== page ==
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Hadrian and his villa

This post is also available in: Polish (polski)

Part of the garden in Hadrian's villa
Part of the garden in Hadrian's villa

Emperor Hadrian (reigning in the years 117-138 CE) became famous as one of the so-called “five good emperors”. His reign was a period of stabilization and order in the country, which did not wage serious conflicts and gave up conquests. His numerous travels and visits to the provinces probably tempted him to implement a vast project – building a huge mansion in Tivoli, which was to be a place of relaxation and seclusion.

The luxurious and large villa was built in the years 118-134 CE, which is practically throughout his reign. Its area probably ranged from 80 to 300 ha. It was the most extensive palace building of the antiquity period. Its area is comparable to that of Pompeii. The buildings of this summer residence consisted of a complex of buildings located in an artificially enriched landscape to emphasize this landscape. The turning point for the construction works was carried out in 125 CE when Hadrian returned from a tour of the Empire. The impressions from the trip inspired him to build objects on the Villa’s premises that imitate the buildings seen in Greece and Egypt. This eclectic residence is arranged in three interconnected complexes, intended for: the emperor, his family and guests; senior government officials; soldiers, servants and slaves.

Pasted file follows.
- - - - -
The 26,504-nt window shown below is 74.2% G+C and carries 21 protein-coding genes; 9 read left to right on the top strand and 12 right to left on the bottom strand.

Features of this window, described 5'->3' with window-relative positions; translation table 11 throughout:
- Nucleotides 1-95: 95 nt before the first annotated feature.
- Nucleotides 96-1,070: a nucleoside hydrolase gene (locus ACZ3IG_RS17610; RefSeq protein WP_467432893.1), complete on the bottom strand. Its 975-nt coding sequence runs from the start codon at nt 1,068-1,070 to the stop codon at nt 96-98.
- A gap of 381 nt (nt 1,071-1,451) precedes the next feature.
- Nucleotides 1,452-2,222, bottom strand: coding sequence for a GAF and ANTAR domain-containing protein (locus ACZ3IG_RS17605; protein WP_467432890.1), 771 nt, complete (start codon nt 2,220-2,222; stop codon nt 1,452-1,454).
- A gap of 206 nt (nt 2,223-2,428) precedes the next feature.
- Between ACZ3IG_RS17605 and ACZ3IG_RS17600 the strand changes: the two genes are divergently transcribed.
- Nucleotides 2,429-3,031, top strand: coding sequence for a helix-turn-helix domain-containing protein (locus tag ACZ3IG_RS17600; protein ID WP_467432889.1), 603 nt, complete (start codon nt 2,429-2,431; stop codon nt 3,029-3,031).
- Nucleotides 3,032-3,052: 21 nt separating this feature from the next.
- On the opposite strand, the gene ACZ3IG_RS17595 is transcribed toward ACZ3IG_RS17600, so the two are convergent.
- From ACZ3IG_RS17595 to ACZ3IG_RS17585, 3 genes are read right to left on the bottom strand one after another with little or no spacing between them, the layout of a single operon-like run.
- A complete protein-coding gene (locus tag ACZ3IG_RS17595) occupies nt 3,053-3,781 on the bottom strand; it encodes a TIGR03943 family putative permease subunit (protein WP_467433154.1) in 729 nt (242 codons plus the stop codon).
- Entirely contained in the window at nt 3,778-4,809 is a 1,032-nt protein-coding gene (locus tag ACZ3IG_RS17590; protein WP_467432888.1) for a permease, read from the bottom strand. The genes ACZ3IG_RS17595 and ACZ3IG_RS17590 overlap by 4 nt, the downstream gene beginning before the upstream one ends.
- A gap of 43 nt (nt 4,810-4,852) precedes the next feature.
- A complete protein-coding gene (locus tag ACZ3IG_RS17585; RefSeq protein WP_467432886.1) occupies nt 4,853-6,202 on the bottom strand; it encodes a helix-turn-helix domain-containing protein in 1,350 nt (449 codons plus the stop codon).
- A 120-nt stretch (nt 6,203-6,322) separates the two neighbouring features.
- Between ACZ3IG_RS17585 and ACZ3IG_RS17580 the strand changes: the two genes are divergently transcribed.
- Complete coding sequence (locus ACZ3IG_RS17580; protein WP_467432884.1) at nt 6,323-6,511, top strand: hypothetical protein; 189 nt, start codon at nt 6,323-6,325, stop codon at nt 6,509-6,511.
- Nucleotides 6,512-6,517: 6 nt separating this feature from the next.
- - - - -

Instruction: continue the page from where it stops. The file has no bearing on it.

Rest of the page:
Archaeologists have identified a total of 30 different buildings – including luxurious palaces, baths, theatres, and libraries. The individual objects were connected with each other by underground roads and corridors. They were used by the servants and enslaved people working in the Villa to move around while remaining invisible to the staying guests.

The villa of Hadrian’s successors served as a summer residence. The object gradually fell into oblivion with time and was plundered during the barbarian invasion.

More about the villa in Tivoli

  • Krawczuk Aleksander, Poczet cesarzy rzymskich, Warszawa 2004

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